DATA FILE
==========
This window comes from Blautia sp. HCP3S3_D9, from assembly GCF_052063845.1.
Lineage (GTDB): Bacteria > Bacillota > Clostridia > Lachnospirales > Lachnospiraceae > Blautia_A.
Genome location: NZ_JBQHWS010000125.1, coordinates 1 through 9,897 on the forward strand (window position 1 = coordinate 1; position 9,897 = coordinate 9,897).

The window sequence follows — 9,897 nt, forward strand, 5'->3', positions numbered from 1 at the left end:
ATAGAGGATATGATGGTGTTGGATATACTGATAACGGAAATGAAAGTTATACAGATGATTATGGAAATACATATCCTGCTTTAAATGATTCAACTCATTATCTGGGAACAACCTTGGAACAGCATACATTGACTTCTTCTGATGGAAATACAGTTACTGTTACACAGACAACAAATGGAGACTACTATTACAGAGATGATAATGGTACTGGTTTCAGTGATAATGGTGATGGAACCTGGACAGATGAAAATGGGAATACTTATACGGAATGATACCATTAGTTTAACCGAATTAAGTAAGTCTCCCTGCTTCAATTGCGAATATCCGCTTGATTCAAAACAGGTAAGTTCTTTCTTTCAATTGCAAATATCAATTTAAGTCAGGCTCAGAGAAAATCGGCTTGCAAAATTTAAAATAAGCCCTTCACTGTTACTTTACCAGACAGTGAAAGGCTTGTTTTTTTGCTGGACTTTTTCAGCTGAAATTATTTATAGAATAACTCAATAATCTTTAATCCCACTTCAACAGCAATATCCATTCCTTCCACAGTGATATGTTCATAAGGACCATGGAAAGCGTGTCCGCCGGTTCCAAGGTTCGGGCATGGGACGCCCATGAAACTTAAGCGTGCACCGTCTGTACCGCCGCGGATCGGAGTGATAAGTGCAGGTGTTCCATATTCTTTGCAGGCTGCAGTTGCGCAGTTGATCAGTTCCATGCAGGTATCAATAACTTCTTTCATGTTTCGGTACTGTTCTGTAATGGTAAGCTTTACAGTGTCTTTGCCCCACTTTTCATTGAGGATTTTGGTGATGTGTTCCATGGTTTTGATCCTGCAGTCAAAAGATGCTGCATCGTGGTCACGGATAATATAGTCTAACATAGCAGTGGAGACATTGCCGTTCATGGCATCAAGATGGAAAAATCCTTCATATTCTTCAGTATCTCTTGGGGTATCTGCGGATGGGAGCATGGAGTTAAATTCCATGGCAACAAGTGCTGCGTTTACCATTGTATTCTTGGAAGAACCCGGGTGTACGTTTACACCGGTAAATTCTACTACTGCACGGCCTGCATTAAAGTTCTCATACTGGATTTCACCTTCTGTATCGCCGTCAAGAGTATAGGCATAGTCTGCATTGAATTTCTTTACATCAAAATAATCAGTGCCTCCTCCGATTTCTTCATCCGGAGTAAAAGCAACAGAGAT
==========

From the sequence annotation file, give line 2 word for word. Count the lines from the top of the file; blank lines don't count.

Lineage (GTDB): Bacteria > Bacillota > Clostridia > Lachnospirales > Lachnospiraceae > Blautia_A.